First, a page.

I should be clear that throughout this event, I was personally not directly in harm’s way. As a severe asthmatic, the air quality was so bad that it was weeks before I could even return to my boat in Ventura harbor where I’ve lived for years. I desperately wanted to get out there, but it just wasn’t safe for me to do so. Instead I invested an enormous amount of time and energy to trying to understand what was going on day by day with the fire and how to find accurate, official information while filtering out the chaff and help the overall effort of directing others to the best official sources of information.
In the end, I was finding that the pure self study method to obtaining my Technician license was proving difficult to sort out all of the information on my own to the level I assumed would be required to pass the test. I felt like I need a little more help and a class would be a great way to do that.
Taking a Technician Class
It turns out that December was a fairly difficult month to find a Ham Radio Class. Face to Face classes require an instructor, a physical location, and a time commitment by a group of students to attend the class. I found that I would have to wait until January to find a class to help me through the materials.
On the evening of January 10th 2018, while searching on the ARRL.org site I found a Technician Class that was scheduled for that coming Saturday and Sunday January 13-14. Thinking about all of the events of the previous month, I took a chance and emailed the instructor around midnight to ask if there was still room in the class. I got a response the next morning saying that there was still room, but they asked what my background in electronics was.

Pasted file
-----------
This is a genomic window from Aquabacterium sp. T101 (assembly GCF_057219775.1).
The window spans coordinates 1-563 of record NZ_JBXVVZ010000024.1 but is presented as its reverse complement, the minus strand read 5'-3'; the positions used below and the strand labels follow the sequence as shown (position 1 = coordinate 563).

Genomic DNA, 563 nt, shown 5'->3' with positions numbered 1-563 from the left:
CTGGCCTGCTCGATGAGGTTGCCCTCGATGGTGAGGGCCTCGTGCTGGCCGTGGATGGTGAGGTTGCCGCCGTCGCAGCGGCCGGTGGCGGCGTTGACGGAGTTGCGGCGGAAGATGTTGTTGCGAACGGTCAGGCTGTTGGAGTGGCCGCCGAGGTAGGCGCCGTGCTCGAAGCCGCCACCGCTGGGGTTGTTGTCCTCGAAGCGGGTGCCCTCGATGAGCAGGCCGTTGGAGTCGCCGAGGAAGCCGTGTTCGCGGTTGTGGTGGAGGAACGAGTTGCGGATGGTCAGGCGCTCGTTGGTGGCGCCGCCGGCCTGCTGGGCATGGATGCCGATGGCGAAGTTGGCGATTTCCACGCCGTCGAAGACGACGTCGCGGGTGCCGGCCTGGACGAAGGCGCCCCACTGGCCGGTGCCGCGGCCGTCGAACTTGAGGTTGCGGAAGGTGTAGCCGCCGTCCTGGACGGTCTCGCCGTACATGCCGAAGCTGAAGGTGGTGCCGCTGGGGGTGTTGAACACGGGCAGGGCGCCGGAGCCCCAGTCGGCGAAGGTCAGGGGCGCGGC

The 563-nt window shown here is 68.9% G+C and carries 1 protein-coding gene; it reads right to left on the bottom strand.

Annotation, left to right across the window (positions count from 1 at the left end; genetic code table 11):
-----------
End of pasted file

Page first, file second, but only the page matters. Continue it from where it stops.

Since I had already been studying for several weeks I felt pretty confident that I could commit to the class and put in the extra work to keep up with the rest of the class. I ran over to the local Ham Radio Outlet in Burbank to pick up a copy of the Gordon West Technician Class book that the course would be taught with. That evening I drove across LA to meet the instructor and picked up the pre-class material packet. I worked through those materials the next day and found myself in a classroom of a Sheriff Station on the other side of LA at 8am Saturday morning.
The class was a great experience and it really helped me understand many of the concepts I was confused about. Having someone walk you through the materials and show you actual examples of what was being talked about in the text was a real help.
The course was taught entirely by other Hams, and I was impressed with the community and the commitment of the instructors who were willing to give their own time to help all of us get through the diverse set materials. Sunday afternoon, our class took the test along with several people who just showed up to the test session and I managed to pass. A couple of weeks later, the FCC issued my call sign KM6PVT.
Step one of the journey was now complete, I was officially a Ham. If felt a bit strange at first though because although I had passed the test and had a shiny new license in my hand, until that moment, I had not been legally allowed to press the push to talk button on the new handheld (handy talkie or HT) that I had purchased. Somehow this aspect of getting a Ham License seems completely backwards to me. There is a lot of book learning that you have to do in order to become licensed but the practical knowledge and experience of actually operating a ham radio station is left until after you have your license. It seems to me that, there should be an in between step that helps you get on the air, learning how it’s actually done as part of the licensing process rather than forcing you to wait until you can pass a multiple guess test.
I should also note that one of things that had always held me back from going for my Ham license was the thought of having to learn Morse Code. Once I started really looking into getting my license I discovered that the Morse Code requirement had been dropped many years ago and thus the barrier to entry had been reduced to simply passing a 35 question multiple choice test where you can easily access all of the questions and all of the answers to study with. This made going for the license both significantly easier and much less intimidating. Since becoming licensed, I’ve started learning Morse Code and discovering its relevancy, but that’s a subject for another post.
With my license now in hand, my next big challenge on my journey into the world of Ham Radio was just ahead of me, getting on the air for the first time.